Step onto the floor of the Chicago Board of Options Exchange (CBOE) and you feel the pandemonium. Thirteen hundred traders are crowded around 63 different trading posts, talking on several telephones at once, clutching stacks of paper, shouting buy-and-sell orders. But one group of traders exudes a strange sense of calm. They talk quietly on telephone headsets. They carry small computers with wireless connections back to headquarters. They each of them makes plenty of trades — between 100 and 150 per day — but seldom raise their voices. They just study their handhelds, type in their orders, and stand back and enjoy the show.
These unflappable traders are from Hull Trading Company, one of the country's largest and most successful independent trading firms. Hull makes lots of money by making lots of bets on complex securities: options on stock indexes such as the Standard & Poor's 500, futures contracts on these index options, options on individual stocks. But Hull's biggest bet is how it operates. Hull isn't just a company, it's a system designed to beat the odds in one of the world's riskiest businesses.
The system is working. Blair Hull, 52, started his company in 1985 with four people and $1 million. It now has 160 people and more than $80 million of capital. On a typical day Hull traders account for 7% of the index options traded in the United States, 3% of the equity options, and 1% of the shares traded on the New York Stock Exchange.
Four principles explain how Hull beats the odds:
1. To win a risky game, play it safe.
Blair Hull's forged his trading philosophy in the early 1970s, at the blackjack tables in Las Vegas. In certain situations, he learned, the bettor actually has a small advantage over the house. Winners are smart enough to recognize those situations, patient enough to bet only then, and disciplined enough to keep each bet small.
Fast forward from Las Vegas in the '70s to Chicago in the '90s. The trading room at Hull headquarters looks like NASA mission control. Powerful workstations process streams of financial data, flashing advice to the handhelds carried by Hull traders at the CBOE and the Chicago Board of Trade (CBOT). Different workstations track the firm's risk profile, sending handheld-equipped traders at the Chicago Mercantile Exchange instructions about how to use futures contracts to hedge trades being made at the CBOE and the CBOT.
The goal of this remarkable technological firepower is simple: not to take big risks but to find sure things. Hull's computers search the markets for temporary price imperfections, devise transactions to profit from the imperfections, and hedge those bets to protect against other risks. It's a lot like blackjack. "All you need is a mathematical advantage and the controls to ensure that you stay in the game," Hull argues. "Everything else takes care of itself."
2.To act quickly, think clearly.
What kind of people does Blair Hull bet on? Not free-spirited gamblers who trade on instinct, but clear-headed thinkers who trade on insight. Consider the company's financial engineers. Members of this group, several of whom hold advanced degrees in physics, develop and refine Hull's trading models. There's no mistaking these software wizards for Wall Street buccaneers. They spend much of their days scanning academic journals and data sources for ways to improve their algorithms. At lunch they play chess (often two games at once) to clear their heads and recharge their competitive spirit.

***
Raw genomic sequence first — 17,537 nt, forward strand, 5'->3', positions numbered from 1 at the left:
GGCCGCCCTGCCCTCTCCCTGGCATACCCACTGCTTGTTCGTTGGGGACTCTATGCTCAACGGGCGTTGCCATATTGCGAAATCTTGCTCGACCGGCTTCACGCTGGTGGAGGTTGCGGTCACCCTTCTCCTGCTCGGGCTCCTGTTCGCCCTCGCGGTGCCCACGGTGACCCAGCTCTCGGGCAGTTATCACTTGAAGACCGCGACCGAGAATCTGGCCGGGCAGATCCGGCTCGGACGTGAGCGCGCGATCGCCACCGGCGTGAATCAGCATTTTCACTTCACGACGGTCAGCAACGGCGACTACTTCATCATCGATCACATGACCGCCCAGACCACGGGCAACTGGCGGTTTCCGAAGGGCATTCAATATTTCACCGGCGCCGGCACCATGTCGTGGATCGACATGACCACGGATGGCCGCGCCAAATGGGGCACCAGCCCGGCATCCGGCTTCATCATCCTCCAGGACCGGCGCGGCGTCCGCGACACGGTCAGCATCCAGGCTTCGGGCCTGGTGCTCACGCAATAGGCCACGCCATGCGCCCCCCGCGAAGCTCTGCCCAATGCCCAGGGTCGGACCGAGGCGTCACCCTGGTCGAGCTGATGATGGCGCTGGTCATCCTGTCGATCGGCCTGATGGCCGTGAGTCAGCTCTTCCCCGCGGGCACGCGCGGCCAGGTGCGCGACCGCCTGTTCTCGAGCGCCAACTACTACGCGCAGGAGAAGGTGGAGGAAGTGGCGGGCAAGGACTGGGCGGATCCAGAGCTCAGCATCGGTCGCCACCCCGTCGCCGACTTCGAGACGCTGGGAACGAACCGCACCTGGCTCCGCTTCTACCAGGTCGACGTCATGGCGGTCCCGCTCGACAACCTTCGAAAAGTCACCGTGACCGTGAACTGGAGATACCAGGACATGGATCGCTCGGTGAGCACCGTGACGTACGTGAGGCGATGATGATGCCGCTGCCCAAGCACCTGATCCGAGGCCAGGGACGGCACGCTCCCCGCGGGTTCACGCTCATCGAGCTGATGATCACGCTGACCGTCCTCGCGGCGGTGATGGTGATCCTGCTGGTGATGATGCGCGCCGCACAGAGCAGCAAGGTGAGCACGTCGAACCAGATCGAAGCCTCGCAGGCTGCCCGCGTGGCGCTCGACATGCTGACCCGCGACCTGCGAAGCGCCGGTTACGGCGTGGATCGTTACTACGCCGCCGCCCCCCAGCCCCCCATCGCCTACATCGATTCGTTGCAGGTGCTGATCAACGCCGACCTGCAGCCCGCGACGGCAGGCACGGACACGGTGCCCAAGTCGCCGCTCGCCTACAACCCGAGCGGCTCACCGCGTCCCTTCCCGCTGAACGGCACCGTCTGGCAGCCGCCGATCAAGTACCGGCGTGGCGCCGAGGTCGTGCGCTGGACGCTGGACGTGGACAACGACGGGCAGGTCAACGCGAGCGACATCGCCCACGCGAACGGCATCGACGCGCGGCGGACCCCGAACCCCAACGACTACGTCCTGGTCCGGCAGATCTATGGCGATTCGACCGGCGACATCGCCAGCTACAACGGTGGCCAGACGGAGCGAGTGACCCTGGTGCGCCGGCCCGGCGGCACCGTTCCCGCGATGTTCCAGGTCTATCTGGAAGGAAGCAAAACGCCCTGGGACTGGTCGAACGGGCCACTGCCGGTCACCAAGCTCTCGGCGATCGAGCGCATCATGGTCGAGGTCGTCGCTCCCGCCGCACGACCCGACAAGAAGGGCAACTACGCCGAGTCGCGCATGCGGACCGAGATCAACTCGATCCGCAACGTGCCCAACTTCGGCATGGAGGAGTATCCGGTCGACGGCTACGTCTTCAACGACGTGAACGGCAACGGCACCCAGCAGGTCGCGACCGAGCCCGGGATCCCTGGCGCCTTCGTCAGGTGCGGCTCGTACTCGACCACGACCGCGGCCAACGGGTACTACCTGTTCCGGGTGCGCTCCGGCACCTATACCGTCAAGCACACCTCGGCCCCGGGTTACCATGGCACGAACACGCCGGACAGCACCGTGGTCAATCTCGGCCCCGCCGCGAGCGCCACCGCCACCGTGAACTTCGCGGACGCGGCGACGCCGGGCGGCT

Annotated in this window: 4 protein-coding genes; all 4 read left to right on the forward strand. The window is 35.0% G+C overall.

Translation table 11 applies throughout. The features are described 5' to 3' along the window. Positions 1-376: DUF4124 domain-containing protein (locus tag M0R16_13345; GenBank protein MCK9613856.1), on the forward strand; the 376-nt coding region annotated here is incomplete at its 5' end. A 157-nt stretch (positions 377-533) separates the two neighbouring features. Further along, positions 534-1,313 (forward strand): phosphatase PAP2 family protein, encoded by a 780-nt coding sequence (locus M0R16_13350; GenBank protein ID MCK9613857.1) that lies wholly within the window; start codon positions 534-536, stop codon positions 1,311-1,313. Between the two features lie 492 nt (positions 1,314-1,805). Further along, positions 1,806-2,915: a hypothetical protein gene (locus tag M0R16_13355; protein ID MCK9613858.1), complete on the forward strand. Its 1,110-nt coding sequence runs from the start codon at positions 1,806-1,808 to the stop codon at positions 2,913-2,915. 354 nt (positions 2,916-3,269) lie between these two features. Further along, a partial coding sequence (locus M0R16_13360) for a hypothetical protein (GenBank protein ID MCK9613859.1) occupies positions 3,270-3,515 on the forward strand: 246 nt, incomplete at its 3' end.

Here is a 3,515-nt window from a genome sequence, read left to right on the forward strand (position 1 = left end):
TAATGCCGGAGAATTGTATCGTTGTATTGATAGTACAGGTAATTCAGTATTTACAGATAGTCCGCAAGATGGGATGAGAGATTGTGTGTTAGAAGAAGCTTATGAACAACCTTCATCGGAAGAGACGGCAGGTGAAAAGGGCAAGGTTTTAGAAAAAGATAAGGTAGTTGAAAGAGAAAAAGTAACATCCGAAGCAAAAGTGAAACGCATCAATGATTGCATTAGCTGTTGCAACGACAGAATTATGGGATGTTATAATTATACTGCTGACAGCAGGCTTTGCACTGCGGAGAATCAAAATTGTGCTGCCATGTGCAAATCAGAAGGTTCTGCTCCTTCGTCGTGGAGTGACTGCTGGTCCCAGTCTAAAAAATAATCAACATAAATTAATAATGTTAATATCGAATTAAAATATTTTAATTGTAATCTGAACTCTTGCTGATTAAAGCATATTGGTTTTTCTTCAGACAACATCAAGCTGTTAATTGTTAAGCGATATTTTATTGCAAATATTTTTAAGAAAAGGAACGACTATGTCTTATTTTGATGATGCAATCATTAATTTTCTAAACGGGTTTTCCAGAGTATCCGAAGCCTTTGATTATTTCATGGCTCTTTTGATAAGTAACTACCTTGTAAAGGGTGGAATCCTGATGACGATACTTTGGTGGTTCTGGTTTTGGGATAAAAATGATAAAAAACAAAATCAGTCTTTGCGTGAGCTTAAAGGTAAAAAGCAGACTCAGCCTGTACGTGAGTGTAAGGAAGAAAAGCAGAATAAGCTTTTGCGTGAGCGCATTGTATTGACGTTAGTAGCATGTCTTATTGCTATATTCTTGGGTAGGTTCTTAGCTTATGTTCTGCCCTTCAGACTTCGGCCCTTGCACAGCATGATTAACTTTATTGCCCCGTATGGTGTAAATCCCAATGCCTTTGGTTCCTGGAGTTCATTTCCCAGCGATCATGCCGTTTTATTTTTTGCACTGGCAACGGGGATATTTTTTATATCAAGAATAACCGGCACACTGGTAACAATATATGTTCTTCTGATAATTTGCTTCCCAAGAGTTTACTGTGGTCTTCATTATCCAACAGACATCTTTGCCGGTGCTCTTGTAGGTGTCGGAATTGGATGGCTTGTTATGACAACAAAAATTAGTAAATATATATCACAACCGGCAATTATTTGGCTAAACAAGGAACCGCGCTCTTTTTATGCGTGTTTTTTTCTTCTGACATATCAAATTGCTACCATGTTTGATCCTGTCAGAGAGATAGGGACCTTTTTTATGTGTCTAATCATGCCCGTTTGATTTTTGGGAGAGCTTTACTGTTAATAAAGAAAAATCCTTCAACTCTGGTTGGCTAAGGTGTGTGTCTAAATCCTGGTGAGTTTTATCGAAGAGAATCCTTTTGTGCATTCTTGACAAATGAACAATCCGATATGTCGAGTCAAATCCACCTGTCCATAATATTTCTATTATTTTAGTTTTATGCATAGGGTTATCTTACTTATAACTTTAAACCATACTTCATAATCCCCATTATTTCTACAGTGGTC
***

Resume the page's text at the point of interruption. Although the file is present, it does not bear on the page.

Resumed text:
Trading even sounds different at Hull. "Our trading floor is virtually silent," says Dan Brennan, 33, who runs the company's index-options business. "We like to say it's the sound of thinking. The pit is boisterous, noisy, physical. This is intellectual."
3.Trading is a team sport.
Hull and his colleagues reject the idea that winning big requires big egos. Their system, they believe, works best when everyone works together.
Even Hull's system to share profits — a source of rancor at most financial companies — reinforces teamwork. The company distributes its multi-million-dollar bonus pool through an electoral system involving the entire firm. It's business democracy — the more votes you get, the bigger your bonus — with an important dose of meritocracy: No one is eligible to vote until he or she has received votes from their peers. "It's easy to determine who has the most credibility around here," says Hull. "They're the people who get the most votes."
4. The worst of times can be the best of times.
Hull's disciplined system is most powerful during periods of crisis. "When the market drops," explains CFO Timothy Hunter, 40, "there's lots of business to be done. But people in the pits panic; the market makers can disappear. With our technology, we can handle the risk."
Indeed, Hull has created a Fast Market Team that kicks into gear at the first sign of a disturbance. People who normally stay close to headquarters — programmers, accountants — rush to the pits and help clear trades. The team holds "fire drills" to keep itself in trading trim.
Trader Jeff Beehler, 28, remembers the first time he saw Hull in action during a crisis. He'd joined the firm just before the Gulf War, an event that sent financial markets plunging. "The people I saw in the pits looked liked their world had come to an end," he recalls. "I went back to the office and figured the show was over. I asked how we had done. People were so calm: 'We had a pretty good day, actually.' It was just amazing."
A version of this article appeared in the April/May 1997 issue of Fast Company magazine.